Hidden Hiking Gems In The Nation’s Capital

Ottawa: what once was a sleepy city is now under an extreme construction crunch. With road closures and scaffolding at every turn, your work days are spent running from the city’s sprawling revitalization projects, and your nights are spent reliving it as jackhammers provide the soundtrack to your dreams.

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Luckily, a natural refuge has never been more than a hop, skip, and a jump away. Part of the city’s charm is its strategic position on the banks of the Ottawa River, and the long, winding ribbon of trails sewn into the fabric of Canada’s Capital Region.

Everyone knows about the canal and the tree-studded pathway behind Parliament, but these sites aren’t the only things the city has to offer. If you’re tired of the hustle and bustle of Elgin, look for your natural refuge in the following little-known hiking gems.

Mer Bleue Bog Trail:
Nestled within the 20,000-hectare plot of the Ottawa Greenbelt, Mer Bleue Bog is a scenic hiking trail around the ecologically diverse wetland. The bog is over 7,700 years old and makes up roughly 3,500 hectares of conservation area — enough to make it the 2nd largest bog in all of southern Ontario.  

The bog, which is French for Blue Sea, earned its name for the ethereal blue colour of its waters in the early mornings. You can see this effect for yourself by walking the boardwalk around the heart of the bog. Spiralling outwards from there, Mer Bleue Bog Trail consists of 20 kilometres of trails to explore on foot or by ski. You’ll walk by wild blueberry bushes and cotton grass, where fauna of all kinds makes their home.

For those looking for a little bit of a challenge, a 6-kilometre climb up the escarpment leads you to a viewpoint that will take your breath away. Its view of the wetlands is a popular place for a selfie at any time of year, so don’t forget to bring your phone along for the trek. Just remember to keep it covered up in a grip-enhancing skin from dbrand to make sure your selfie doesn’t end in destruction! As important as the Salomon boots on your feet and North Face windbreak around your shoulders, these tailor-made android and iPhone skins will keep your phone in your hands — and safe from a long fall to bog below.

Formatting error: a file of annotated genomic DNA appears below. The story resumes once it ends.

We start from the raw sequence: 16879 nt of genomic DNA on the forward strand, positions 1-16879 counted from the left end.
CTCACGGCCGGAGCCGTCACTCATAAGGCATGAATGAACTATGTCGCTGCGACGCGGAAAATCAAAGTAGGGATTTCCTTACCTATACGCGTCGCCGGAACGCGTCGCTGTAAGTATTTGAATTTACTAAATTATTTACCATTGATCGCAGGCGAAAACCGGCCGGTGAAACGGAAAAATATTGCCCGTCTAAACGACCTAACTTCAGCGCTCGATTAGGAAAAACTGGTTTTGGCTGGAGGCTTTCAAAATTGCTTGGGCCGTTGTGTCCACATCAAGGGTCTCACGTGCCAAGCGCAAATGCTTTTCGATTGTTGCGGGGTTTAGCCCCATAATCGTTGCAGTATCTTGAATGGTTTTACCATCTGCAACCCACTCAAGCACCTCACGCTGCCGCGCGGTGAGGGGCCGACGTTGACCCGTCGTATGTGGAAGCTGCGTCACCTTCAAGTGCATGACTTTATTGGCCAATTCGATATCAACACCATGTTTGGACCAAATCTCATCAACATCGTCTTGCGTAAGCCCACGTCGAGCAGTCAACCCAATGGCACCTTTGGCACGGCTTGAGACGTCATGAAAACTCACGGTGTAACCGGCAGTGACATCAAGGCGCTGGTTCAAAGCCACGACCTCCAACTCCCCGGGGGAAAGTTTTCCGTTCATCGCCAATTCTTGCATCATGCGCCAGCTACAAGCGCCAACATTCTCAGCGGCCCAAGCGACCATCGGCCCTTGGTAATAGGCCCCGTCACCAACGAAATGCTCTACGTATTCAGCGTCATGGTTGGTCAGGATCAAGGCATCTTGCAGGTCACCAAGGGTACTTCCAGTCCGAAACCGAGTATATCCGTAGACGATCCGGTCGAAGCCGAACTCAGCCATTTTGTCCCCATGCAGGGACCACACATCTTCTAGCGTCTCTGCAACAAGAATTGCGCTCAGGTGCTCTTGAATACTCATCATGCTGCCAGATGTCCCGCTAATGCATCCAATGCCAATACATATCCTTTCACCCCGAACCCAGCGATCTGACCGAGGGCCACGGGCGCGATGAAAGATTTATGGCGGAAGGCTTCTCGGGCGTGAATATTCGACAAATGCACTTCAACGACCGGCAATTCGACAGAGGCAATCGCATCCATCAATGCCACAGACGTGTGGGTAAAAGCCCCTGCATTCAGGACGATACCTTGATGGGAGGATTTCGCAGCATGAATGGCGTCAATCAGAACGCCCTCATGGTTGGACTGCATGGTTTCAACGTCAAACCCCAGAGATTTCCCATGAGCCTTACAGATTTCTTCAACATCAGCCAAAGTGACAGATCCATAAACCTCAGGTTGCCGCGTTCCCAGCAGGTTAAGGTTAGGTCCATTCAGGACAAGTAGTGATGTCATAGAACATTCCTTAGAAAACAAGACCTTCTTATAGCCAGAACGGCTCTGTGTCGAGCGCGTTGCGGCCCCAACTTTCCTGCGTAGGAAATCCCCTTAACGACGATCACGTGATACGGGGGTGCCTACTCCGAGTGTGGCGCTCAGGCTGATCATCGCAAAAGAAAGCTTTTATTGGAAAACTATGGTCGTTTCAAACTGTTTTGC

Pinhey Forest Trails:
Another entry from the Greenbelt, Pinhey Forest Trails is a mixture of natural and urban pathways that explore Ottawa’s singular inland sand dune complex. The post-glacial dunes date back 10,000 years and are home to a variety of plants, animals, birds, and insects. First given to the National Capital Commission in 1948, it’s been a leading example of forest conservation practices ever since — the results of which allow us to enjoy its natural beauty now in the new millennium.

Explore just north of 6 kilometres worth of trails, whether by foot, ski, or snowshoe. If you feel up to it, take part in the fitness challenges posted at different fitness stations along the trail. Though smaller than Mer Bleue Bog Trail, Pinhey Forest offers an enjoyable trek through towering trees and ecologically unique dunes.

Shirleys Bay
Just west of the city is another ecologically diverse wetland worthy of a trip. Shirleys Bay is one of the remaining undeveloped wild areas of the Ottawa Valley. It used to be an old channel of the Ottawa River, and it’s still used to control the waters of the river to this day. Now it’s a provincially recognized conservation area consisting of 7 kilometres of trails. 

Home to over 270 bird species, Shirleys Bay is a popular destination for the capital’s avid bird watchers, and you’ll likely spot their cameras before you identify any birds for yourself. Due to its location on the bay, it’s also a prime destination for boating in the summer and ice fishing in the winter.

The hiking trails meet up with two paved multi-use pathways, the Watts Creek and Greenbelt Pathway West. They are just two of the many paths that make up the Trans Canada Trail — a network of trails that connects over 24,000 kilometres of pathways that link up to the country’s capital.

Mer Bleue Bog, Pinhey Forest, and Shirleys Bay are just three examples of the beautiful conservation areas and hiking trails available to you at a moment’s notice. Walk, cycle, or cross-country ski your way along them, and see another side of the Capital Region this year. You get enough of the city during your work week. Once you’ve had your fill of construction, don your toque and hiking gear and head outdoors. There’s no better way to recharge than in the middle of nature.